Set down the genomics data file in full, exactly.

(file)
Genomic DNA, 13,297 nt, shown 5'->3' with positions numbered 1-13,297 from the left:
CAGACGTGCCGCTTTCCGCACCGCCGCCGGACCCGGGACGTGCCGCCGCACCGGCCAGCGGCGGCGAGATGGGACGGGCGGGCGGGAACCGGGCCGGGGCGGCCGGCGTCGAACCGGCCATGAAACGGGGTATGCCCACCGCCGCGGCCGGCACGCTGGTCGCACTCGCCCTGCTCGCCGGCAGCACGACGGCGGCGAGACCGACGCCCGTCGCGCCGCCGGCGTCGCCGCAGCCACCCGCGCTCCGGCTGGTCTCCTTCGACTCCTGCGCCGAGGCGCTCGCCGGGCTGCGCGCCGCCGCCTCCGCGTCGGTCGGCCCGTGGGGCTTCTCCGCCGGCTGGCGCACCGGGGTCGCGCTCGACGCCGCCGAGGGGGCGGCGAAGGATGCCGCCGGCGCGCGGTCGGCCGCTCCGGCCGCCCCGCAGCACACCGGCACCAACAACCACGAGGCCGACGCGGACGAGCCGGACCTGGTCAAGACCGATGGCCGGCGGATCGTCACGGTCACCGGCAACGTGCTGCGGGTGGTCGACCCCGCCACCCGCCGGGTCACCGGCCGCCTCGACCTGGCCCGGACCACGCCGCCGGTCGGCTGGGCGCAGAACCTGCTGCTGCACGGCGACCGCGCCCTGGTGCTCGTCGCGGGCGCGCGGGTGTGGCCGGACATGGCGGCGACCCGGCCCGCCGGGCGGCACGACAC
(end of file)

Genomic DNA, 13,297 nt, shown 5'->3' with positions numbered 1-13,297 from the left:
CAGACGTGCCGCTTTCCGCACCGCCGCCGGACCCGGGACGTGCCGCCGCACCGGCCAGCGGCGGCGAGATGGGACGGGCGGGCGGGAACCGGGCCGGGGCGGCCGGCGTCGAACCGGCCATGAAACGGGGTATGCCCACCGCCGCGGCCGGCACGCTGGTCGCACTCGCCCTGCTCGCCGGCAGCACGACGGCGGCGAGACCGACGCCCGTCGCGCCGCCGGCGTCGCCGCAGCCACCCGCGCTCCGGCTGGTCTCCTTCGACTCCTGCGCCGAGGCGCTCGCCGGGCTGCGCGCCGCCGCCTCCGCGTCGGTCGGCCCGTGGGGCTTCTCCGCCGGCTGGCGCACCGGGGTCGCGCTCGACGCCGCCGAGGGGGCGGCGAAGGATGCCGCCGGCGCGCGGTCGGCCGCTCCGGCCGCCCCGCAGCACACCGGCACCAACAACCACGAGGCCGACGCGGACGAGCCGGACCTGGTCAAGACCGATGGCCGGCGGATCGTCACGGTCACCGGCAACGTGCTGCGGGTGGTCGACCCCGCCACCCGCCGGGTCACCGGCCGCCTCGACCTGGCCCGGACCACGCCGCCGGTCGGCTGGGCGCAGAACCTGCTGCTGCACGGCGACCGCGCCCTGGTGCTCGTCGCGGGCGCGCGGGTGTGGCCGGACATGGCGGCGACCCGGCCCGCCGGGCGGCACGACAC